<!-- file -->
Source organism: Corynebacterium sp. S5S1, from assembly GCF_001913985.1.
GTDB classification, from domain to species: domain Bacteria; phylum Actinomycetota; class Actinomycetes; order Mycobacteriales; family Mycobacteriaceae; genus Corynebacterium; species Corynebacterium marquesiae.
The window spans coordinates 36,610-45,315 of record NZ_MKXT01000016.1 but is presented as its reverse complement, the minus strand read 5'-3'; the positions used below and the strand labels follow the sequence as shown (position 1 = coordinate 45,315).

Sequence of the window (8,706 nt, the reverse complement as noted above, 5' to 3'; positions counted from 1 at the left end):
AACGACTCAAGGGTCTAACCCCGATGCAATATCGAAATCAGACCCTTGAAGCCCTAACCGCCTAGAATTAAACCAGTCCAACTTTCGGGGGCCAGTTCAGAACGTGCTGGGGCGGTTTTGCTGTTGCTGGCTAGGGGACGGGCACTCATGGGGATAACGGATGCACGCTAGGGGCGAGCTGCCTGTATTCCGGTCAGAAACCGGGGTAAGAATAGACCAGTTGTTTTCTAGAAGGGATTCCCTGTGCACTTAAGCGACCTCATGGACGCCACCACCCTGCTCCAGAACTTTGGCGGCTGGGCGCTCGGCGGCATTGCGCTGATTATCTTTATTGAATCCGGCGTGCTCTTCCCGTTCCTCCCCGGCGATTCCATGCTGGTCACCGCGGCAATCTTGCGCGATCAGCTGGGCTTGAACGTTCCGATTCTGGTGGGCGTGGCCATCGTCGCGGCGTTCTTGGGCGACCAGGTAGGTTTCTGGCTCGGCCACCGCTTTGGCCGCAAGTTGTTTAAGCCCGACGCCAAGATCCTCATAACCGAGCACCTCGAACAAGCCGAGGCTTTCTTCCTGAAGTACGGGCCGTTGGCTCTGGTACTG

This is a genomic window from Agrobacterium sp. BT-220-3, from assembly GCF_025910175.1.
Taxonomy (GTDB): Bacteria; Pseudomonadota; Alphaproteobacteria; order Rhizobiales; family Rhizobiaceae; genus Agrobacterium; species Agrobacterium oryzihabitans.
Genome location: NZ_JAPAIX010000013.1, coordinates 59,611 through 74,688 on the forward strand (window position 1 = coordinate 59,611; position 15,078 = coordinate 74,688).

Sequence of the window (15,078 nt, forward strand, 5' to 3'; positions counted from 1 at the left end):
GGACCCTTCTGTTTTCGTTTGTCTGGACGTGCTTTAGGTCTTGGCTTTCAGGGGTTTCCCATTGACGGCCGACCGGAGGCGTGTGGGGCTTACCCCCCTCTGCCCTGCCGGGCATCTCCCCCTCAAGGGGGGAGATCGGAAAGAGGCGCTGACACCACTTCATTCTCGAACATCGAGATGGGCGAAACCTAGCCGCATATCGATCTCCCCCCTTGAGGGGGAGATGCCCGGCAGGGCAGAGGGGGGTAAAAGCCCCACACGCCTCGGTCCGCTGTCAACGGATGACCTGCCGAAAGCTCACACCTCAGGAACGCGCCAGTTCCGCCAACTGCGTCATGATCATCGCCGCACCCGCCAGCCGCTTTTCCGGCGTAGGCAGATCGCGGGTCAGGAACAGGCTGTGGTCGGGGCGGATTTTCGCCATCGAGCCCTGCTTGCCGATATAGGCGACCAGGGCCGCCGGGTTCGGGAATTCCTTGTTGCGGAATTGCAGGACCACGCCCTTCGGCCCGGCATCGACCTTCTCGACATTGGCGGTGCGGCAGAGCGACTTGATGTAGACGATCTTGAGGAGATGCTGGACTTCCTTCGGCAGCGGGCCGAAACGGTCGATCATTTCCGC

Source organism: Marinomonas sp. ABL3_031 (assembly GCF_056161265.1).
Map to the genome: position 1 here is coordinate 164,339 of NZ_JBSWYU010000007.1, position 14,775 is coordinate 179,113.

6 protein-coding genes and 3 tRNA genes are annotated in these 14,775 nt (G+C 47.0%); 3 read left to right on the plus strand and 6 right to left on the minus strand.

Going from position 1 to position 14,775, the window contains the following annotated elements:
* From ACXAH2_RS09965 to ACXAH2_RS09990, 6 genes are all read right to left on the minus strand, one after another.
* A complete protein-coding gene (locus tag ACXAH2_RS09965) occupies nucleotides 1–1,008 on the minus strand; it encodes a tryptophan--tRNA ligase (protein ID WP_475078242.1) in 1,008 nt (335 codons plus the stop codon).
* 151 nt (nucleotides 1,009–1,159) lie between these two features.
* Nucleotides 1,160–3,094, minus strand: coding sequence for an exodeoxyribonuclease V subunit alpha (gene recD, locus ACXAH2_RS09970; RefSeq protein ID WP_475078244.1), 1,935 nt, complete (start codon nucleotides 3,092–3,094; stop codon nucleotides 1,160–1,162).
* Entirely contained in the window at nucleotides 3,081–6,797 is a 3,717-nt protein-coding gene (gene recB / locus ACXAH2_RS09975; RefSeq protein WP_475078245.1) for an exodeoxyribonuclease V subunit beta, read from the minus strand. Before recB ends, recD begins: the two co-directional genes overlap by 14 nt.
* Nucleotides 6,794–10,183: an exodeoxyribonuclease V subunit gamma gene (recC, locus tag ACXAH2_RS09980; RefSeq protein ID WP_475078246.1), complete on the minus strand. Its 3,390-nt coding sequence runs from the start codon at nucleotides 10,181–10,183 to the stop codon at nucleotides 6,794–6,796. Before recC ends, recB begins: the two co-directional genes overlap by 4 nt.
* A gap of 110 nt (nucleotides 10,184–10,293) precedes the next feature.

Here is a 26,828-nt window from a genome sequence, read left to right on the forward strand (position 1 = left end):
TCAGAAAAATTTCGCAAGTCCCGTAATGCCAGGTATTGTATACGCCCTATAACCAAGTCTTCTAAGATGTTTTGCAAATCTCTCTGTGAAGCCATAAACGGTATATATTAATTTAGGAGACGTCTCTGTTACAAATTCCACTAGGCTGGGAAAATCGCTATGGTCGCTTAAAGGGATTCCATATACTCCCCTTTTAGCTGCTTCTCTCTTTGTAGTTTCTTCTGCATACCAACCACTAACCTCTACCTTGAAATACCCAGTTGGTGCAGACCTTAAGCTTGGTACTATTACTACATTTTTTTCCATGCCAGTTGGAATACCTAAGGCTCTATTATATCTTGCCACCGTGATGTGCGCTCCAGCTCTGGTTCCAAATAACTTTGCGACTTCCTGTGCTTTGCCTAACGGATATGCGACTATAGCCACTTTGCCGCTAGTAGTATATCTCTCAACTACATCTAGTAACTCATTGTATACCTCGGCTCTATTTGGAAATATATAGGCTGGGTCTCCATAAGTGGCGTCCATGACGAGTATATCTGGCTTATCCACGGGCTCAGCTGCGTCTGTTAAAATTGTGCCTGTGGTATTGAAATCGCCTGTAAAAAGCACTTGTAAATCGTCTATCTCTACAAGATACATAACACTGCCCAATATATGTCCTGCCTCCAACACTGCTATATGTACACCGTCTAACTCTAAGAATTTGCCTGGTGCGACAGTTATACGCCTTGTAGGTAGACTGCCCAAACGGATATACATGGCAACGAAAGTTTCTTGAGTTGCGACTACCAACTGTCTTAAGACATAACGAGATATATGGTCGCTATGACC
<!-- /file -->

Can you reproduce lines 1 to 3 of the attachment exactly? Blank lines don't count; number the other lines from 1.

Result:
Source organism: Corynebacterium sp. S5S1, from assembly GCF_001913985.1.
GTDB classification, from domain to species: domain Bacteria; phylum Actinomycetota; class Actinomycetes; order Mycobacteriales; family Mycobacteriaceae; genus Corynebacterium; species Corynebacterium marquesiae.
The window spans coordinates 36,610-45,315 of record NZ_MKXT01000016.1 but is presented as its reverse complement, the minus strand read 5'-3'; the positions used below and the strand labels follow the sequence as shown (position 1 = coordinate 45,315).